The CBOE Volatility Index, known as the VIX, has long been considered the best gauge of investor “fear” in the market at any given time. On February 5th, as the Dow fell more than 1,400 points, the VIX saw a historical rally. In a single day, the VIX rose over 102% – the biggest single day jump ever. Historically, when moves like this happen, it’s a precursor to bearish moves in stocks. The move you can see on the chart to the right broke a record for single largest one-day move in the VIX. The last time that happened was in 2007.
What happened next? The market continued to head higher for roughly seven months, before selling off over 50% from the end of 2007 to early 2009. These factors all lead to one conclusion: This sell off has all of the potential to turn into a much larger correction. How do I know this? The signs are all there. For one, the key 100-day moving average in the S&P 500 (a broader measure of the equity market than the Dow) was also breached on this selloff.
For the past few years, this support level has been key for the stock market. But the market fell below that support level on February 7th. With this key support failing, the technical picture of the stock market looks even worse. Another key indicator is that the market drop is approaching the important 200-day moving average… a level that has not been broken in nearly two years. A breach there would likely give added momentum to the sell off. But what about the non-technical drivers of the market? Shouldn’t a stronger economy support the stock market? Yes… and no.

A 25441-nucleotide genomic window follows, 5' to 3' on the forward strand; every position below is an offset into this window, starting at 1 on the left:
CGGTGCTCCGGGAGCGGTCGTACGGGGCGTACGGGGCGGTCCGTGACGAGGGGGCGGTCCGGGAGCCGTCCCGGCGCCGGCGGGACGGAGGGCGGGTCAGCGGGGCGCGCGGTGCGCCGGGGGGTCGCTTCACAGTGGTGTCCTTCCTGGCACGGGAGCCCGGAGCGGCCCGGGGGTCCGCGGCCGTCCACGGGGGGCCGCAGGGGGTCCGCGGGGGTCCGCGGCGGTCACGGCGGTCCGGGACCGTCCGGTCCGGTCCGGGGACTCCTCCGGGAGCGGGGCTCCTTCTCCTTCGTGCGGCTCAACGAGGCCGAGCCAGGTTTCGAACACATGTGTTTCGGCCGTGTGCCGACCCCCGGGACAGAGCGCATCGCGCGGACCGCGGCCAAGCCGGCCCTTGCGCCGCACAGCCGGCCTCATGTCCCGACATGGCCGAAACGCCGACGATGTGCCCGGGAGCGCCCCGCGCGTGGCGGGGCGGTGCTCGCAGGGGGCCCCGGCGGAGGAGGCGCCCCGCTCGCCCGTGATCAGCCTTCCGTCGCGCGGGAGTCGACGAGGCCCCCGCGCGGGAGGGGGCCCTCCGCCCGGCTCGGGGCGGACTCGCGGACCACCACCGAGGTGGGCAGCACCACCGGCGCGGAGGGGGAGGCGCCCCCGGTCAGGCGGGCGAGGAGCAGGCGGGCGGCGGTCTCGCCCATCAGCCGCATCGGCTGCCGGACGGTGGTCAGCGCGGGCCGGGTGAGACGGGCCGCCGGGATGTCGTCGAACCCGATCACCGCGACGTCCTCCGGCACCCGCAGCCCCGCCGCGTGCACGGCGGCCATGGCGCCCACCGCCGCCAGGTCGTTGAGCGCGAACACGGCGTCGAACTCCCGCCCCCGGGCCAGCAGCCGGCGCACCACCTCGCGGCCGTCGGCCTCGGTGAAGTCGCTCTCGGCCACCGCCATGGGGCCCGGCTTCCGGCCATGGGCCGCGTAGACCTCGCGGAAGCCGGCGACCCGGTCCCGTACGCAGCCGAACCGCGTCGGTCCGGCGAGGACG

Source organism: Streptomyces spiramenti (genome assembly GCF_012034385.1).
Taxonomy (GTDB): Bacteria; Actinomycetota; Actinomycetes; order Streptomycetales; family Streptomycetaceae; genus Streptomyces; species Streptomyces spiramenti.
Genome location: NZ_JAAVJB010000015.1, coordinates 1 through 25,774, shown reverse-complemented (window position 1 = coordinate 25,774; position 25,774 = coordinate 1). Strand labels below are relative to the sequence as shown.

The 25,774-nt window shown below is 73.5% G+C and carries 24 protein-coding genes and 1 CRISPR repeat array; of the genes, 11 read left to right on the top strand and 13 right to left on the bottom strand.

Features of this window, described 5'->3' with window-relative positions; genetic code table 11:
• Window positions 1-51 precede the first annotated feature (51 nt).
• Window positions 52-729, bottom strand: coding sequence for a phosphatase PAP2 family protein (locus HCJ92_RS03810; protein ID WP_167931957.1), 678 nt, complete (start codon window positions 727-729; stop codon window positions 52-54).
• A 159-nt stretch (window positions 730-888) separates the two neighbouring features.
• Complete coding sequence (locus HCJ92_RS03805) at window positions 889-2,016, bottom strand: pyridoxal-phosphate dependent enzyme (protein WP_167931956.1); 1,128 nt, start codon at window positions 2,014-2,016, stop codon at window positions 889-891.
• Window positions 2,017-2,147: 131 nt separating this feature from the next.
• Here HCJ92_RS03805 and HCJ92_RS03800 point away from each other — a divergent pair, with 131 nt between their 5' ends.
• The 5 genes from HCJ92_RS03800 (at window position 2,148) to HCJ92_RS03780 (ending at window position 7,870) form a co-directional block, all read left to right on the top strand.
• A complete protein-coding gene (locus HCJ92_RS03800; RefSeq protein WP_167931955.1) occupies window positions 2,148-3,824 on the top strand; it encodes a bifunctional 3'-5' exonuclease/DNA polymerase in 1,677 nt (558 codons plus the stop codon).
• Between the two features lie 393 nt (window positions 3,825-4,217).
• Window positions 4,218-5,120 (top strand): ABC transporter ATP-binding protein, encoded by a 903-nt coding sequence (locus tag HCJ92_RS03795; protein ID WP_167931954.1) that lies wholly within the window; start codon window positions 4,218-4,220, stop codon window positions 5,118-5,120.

New Fed Policy A Double-Edged Sword Although both the technical indicators in the stock markets and volatility markets point clearly to a potential correction… You may have trouble seeing how this could happen in such a “strong” economy.
Let’s take a closer look at the Goldman note mentioned earlier for more on this… The note calls out that while technicals may have been the trigger for the sell off, focusing only on charts keeps you from seeing the bigger picture. In reality, this sell off is about a lot more than simple technical levels being breached. As I mentioned earlier, low interest rates and global central bank policies have flooded the market with cheap money for years. What we’re seeing now is likely the effect of a shift in those policies: Interest rate hikes and the end of easy money are undercutting support for both the stock and bond markets. While interest rates have been slowly rising for the past several years, the Goldman note talks about the possibility of a “tipping point” moment for equity markets.
This simply means that further hikes in interest rates could result in a stock market correction. Is it a coincidence that the market hasn’t made new highs since the 10-year bond yield touched four year highs on January 29th? Not a chance. If rising interest rates spell disaster for stocks, there is likely more bad news on the horizon. With the details of President Trump’s 2019 budget plan out, Mick Mulvaney, White House budget director, has warned that the deficit built into this year’s budget could cause interest rates to “spike” even higher. What’s more, the Trump tax cuts and deregulation have led to record employment numbers and a sharp rise, if not a record-breaking uptrend, in economic growth. Both of these usually good news factors will spur the Fed to raise interest rates higher and sooner…
Given the fragile state of the stock market right now, a spike in rates could send it sharply lower. With key support levels such as the 100-day moving average already breached and a 200-day moving average breach in sight, things could get very ugly, very quickly. A look at how money has been flowing in the stock market over the past wo weeks shows that there are more than a few investors out there who think like I do. Now That The Party’s Over…What To Do Next?